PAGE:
According to Andrew Bodden, MCC East Coast program director, the contingent delivered aid to DICC and walked through the neighborhood, noting construction of an apartment complex nearby and the gentrification happening as a result.

Bodden says he saw people facing challenges from lack of financial and housing resources.

“Despite this situation, people are friendly, happy and welcoming,” he says, adding that MCC is continuing to engage, with possible future opportunities for peace education, immigration law training and participation in the Summer Service program for young adults of color.

Kayamba helps where he can and serves without complaint, Bodden says.

“The pastor role is not the same (in an immigrant setting),” Bodden says. “In a white setting, the pastor is the preacher. Sometimes the pastor has an associate pastor or a pastor of pastoral care, a visiting pastor, a youth pastor. In immigrant settings, the pastor does everything. The pastor is the chauffer. The pastor is the counselor. The pastor is the psychiatrist. The pastor is a taxi driver. That’s the role of Pastor Kayamba, and on top of this, he has a full-time job.”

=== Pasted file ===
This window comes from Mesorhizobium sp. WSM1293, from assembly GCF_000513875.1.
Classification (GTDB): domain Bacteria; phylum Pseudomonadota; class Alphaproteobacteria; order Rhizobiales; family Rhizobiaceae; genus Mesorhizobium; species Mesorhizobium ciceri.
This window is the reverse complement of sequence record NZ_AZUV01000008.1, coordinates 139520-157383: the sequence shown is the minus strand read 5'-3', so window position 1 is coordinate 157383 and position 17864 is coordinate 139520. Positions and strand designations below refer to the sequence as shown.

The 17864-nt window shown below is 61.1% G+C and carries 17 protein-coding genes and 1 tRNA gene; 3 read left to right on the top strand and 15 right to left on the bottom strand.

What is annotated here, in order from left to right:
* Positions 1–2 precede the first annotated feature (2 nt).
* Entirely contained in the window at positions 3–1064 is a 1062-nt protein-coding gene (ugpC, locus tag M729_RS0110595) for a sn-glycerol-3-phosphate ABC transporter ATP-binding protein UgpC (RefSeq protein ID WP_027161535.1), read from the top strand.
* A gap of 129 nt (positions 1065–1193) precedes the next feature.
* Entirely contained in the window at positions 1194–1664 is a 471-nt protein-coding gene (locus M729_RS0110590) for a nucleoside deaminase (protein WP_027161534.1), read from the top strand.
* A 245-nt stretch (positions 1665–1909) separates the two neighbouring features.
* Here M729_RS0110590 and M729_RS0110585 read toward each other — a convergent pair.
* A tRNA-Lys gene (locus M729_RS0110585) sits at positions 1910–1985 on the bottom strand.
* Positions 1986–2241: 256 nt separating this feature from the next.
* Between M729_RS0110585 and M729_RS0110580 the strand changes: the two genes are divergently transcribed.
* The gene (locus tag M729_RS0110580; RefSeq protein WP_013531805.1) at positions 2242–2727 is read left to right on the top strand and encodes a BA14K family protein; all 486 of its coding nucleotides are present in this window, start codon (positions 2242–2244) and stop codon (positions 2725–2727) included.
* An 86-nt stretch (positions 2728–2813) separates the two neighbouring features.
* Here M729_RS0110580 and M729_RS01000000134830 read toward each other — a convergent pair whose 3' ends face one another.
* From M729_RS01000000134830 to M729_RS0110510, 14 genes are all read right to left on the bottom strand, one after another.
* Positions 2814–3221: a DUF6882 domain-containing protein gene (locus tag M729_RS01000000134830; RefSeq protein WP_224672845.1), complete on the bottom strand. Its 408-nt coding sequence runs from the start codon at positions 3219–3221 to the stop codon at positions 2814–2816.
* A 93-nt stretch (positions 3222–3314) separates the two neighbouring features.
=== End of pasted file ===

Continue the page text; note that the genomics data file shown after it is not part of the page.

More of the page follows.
For Kayamba, the work is personal.

“I remember all the trauma we went through,” he says. “These people don’t come only because they like America, but there are real problems that they are facing like sexual violence and civil war. Politically it’s a problem, but as Christians, the Bible is asking us to welcome the foreigners.

“We remember that people came from Europe and other places the same way these guys are coming,” Kayamba says. “Biblically and theologically, I think that God is bringing mission here, too. Most (immigrants) are Christian. They are coming to revitalize our churches, to revitalize the kingdom of God.”

For more about the resettlement process, read this Christian Leader resource article: